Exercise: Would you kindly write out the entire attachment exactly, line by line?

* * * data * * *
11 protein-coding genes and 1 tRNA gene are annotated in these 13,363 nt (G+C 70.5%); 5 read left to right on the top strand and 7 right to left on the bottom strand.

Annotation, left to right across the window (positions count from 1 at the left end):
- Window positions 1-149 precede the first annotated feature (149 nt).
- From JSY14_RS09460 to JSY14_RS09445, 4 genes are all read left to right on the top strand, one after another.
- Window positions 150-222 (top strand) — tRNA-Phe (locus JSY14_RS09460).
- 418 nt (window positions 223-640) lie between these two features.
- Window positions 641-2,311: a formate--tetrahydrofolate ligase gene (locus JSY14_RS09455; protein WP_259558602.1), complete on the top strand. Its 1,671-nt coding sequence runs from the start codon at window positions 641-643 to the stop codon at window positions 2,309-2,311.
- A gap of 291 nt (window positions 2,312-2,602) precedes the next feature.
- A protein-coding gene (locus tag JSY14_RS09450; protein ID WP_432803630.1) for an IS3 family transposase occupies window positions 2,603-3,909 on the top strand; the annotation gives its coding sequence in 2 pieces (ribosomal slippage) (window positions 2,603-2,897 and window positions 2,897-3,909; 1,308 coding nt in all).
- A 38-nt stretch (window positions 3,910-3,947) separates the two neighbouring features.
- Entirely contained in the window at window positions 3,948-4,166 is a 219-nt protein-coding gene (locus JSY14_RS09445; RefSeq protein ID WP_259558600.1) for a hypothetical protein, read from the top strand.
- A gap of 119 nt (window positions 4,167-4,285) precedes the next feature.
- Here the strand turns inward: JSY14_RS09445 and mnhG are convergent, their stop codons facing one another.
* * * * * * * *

11 protein-coding genes and 1 tRNA gene are annotated in these 13,363 nt (G+C 70.5%); 5 read left to right on the top strand and 7 right to left on the bottom strand.

Annotation, left to right across the window (positions count from 1 at the left end):
- Window positions 1-149 precede the first annotated feature (149 nt).
- From JSY14_RS09460 to JSY14_RS09445, 4 genes are all read left to right on the top strand, one after another.
- Window positions 150-222 (top strand) — tRNA-Phe (locus JSY14_RS09460).
- 418 nt (window positions 223-640) lie between these two features.
- Window positions 641-2,311: a formate--tetrahydrofolate ligase gene (locus JSY14_RS09455; protein WP_259558602.1), complete on the top strand. Its 1,671-nt coding sequence runs from the start codon at window positions 641-643 to the stop codon at window positions 2,309-2,311.
- A gap of 291 nt (window positions 2,312-2,602) precedes the next feature.
- A protein-coding gene (locus tag JSY14_RS09450; protein ID WP_432803630.1) for an IS3 family transposase occupies window positions 2,603-3,909 on the top strand; the annotation gives its coding sequence in 2 pieces (ribosomal slippage) (window positions 2,603-2,897 and window positions 2,897-3,909; 1,308 coding nt in all).
- A 38-nt stretch (window positions 3,910-3,947) separates the two neighbouring features.
- Entirely contained in the window at window positions 3,948-4,166 is a 219-nt protein-coding gene (locus JSY14_RS09445; RefSeq protein ID WP_259558600.1) for a hypothetical protein, read from the top strand.
- A gap of 119 nt (window positions 4,167-4,285) precedes the next feature.
- Here the strand turns inward: JSY14_RS09445 and mnhG are convergent, their stop codons facing one another.